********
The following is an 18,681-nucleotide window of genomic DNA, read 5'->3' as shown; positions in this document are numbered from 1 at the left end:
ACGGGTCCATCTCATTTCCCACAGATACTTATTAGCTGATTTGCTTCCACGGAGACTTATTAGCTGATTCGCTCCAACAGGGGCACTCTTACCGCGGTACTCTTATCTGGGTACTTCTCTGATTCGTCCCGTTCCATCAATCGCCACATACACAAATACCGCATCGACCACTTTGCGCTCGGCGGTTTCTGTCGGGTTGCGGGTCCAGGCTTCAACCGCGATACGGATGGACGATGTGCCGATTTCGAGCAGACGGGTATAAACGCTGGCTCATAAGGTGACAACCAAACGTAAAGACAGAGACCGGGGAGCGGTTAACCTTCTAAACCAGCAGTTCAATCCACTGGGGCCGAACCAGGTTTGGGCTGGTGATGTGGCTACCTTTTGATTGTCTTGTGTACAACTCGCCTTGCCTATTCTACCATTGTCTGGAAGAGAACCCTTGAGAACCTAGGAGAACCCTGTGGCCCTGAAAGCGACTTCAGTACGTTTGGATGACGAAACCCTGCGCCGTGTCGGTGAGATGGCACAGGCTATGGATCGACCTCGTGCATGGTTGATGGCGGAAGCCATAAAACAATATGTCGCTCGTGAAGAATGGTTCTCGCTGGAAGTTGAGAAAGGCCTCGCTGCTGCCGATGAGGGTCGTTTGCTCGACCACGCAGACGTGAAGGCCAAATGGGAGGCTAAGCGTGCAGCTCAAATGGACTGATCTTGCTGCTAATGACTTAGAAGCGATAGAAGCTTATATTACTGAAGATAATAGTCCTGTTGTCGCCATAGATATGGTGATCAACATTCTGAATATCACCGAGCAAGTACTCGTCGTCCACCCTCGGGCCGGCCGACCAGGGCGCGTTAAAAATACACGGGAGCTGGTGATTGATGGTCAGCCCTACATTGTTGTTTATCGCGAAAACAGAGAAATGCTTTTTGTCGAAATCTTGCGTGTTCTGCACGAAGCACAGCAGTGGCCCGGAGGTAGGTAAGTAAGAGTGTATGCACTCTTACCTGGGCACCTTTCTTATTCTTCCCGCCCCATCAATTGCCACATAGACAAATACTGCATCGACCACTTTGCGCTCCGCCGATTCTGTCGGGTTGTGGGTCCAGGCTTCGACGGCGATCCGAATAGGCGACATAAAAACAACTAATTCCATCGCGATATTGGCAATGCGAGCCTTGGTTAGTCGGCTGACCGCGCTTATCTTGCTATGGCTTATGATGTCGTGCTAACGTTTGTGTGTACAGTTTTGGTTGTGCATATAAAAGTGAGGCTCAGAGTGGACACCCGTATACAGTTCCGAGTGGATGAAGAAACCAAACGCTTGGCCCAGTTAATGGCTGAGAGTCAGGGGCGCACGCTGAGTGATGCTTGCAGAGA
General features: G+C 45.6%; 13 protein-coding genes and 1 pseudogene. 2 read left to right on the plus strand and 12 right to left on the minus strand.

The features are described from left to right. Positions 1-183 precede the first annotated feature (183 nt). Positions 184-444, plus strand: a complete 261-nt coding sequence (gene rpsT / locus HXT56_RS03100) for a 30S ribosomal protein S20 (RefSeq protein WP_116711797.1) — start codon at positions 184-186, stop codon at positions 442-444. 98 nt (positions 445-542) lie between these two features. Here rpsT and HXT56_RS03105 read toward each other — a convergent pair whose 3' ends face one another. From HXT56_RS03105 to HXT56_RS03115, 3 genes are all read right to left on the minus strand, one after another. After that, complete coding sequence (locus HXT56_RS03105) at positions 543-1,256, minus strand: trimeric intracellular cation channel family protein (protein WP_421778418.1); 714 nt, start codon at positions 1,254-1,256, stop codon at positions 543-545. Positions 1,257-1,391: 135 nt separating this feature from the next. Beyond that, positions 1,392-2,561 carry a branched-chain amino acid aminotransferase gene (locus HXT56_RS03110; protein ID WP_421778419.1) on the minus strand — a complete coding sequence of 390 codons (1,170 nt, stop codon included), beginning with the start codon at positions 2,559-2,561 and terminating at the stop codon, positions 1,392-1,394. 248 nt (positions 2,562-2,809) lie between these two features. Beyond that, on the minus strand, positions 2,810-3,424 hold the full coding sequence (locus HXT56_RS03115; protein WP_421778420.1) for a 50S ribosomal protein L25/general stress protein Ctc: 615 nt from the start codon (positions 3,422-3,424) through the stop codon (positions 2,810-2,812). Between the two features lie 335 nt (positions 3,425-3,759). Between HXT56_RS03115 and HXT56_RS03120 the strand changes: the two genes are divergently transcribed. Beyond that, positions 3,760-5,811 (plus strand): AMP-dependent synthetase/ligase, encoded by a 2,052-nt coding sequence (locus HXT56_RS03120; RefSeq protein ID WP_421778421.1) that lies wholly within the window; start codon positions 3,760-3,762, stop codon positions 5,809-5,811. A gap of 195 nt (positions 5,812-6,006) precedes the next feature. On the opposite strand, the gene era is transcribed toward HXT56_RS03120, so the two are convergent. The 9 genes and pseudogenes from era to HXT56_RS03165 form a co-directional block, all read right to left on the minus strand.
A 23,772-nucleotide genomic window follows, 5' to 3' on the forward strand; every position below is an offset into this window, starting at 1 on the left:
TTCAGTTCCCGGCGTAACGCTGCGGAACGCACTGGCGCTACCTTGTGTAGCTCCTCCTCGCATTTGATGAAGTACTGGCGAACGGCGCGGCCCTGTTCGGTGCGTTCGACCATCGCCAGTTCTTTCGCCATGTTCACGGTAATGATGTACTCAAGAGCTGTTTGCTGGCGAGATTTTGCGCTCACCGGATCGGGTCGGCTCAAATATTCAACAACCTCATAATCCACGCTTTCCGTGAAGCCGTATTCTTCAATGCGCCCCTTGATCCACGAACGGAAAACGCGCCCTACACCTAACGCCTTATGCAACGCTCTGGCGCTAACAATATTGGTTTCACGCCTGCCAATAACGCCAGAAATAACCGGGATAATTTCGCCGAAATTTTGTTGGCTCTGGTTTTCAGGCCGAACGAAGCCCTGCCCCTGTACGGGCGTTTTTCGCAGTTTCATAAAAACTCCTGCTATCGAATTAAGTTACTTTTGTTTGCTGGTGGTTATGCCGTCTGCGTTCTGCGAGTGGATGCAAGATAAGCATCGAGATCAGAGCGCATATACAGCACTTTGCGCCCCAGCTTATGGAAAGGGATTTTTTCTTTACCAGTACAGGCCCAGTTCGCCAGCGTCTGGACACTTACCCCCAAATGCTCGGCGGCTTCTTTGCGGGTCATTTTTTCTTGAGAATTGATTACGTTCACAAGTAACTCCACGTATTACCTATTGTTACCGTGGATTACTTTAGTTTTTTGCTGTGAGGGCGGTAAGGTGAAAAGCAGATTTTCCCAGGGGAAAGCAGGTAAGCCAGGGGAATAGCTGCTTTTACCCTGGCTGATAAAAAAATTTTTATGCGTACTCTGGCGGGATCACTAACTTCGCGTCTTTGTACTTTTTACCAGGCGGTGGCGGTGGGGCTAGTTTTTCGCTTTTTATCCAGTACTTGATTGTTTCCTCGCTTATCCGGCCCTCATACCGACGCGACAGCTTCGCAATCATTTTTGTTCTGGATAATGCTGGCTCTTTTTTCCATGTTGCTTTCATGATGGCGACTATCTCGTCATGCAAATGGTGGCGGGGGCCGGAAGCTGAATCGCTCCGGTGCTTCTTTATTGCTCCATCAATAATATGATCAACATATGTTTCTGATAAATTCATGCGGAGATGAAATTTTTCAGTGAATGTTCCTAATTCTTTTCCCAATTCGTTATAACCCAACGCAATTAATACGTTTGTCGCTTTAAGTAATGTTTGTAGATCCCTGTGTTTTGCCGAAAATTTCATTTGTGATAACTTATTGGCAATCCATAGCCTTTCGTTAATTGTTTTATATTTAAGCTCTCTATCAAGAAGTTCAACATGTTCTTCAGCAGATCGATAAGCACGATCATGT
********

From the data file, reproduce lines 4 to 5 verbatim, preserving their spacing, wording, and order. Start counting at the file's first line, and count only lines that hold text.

The features are described from left to right. Positions 1-183 precede the first annotated feature (183 nt). Positions 184-444, plus strand: a complete 261-nt coding sequence (gene rpsT / locus HXT56_RS03100) for a 30S ribosomal protein S20 (RefSeq protein WP_116711797.1) — start codon at positions 184-186, stop codon at positions 442-444. 98 nt (positions 445-542) lie between these two features. Here rpsT and HXT56_RS03105 read toward each other — a convergent pair whose 3' ends face one another. From HXT56_RS03105 to HXT56_RS03115, 3 genes are all read right to left on the minus strand, one after another. After that, complete coding sequence (locus HXT56_RS03105) at positions 543-1,256, minus strand: trimeric intracellular cation channel family protein (protein WP_421778418.1); 714 nt, start codon at positions 1,254-1,256, stop codon at positions 543-545. Positions 1,257-1,391: 135 nt separating this feature from the next. Beyond that, positions 1,392-2,561 carry a branched-chain amino acid aminotransferase gene (locus HXT56_RS03110; protein ID WP_421778419.1) on the minus strand — a complete coding sequence of 390 codons (1,170 nt, stop codon included), beginning with the start codon at positions 2,559-2,561 and terminating at the stop codon, positions 1,392-1,394. 248 nt (positions 2,562-2,809) lie between these two features. Beyond that, on the minus strand, positions 2,810-3,424 hold the full coding sequence (locus HXT56_RS03115; protein WP_421778420.1) for a 50S ribosomal protein L25/general stress protein Ctc: 615 nt from the start codon (positions 3,422-3,424) through the stop codon (positions 2,810-2,812). Between the two features lie 335 nt (positions 3,425-3,759). Between HXT56_RS03115 and HXT56_RS03120 the strand changes: the two genes are divergently transcribed. Beyond that, positions 3,760-5,811 (plus strand): AMP-dependent synthetase/ligase, encoded by a 2,052-nt coding sequence (locus HXT56_RS03120; RefSeq protein ID WP_421778421.1) that lies wholly within the window; start codon positions 3,760-3,762, stop codon positions 5,809-5,811. A gap of 195 nt (positions 5,812-6,006) precedes the next feature. On the opposite strand, the gene era is transcribed toward HXT56_RS03120, so the two are convergent. The 9 genes and pseudogenes from era to HXT56_RS03165 form a co-directional block, all read right to left on the minus strand.
A 23,772-nucleotide genomic window follows, 5' to 3' on the forward strand; every position below is an offset into this window, starting at 1 on the left: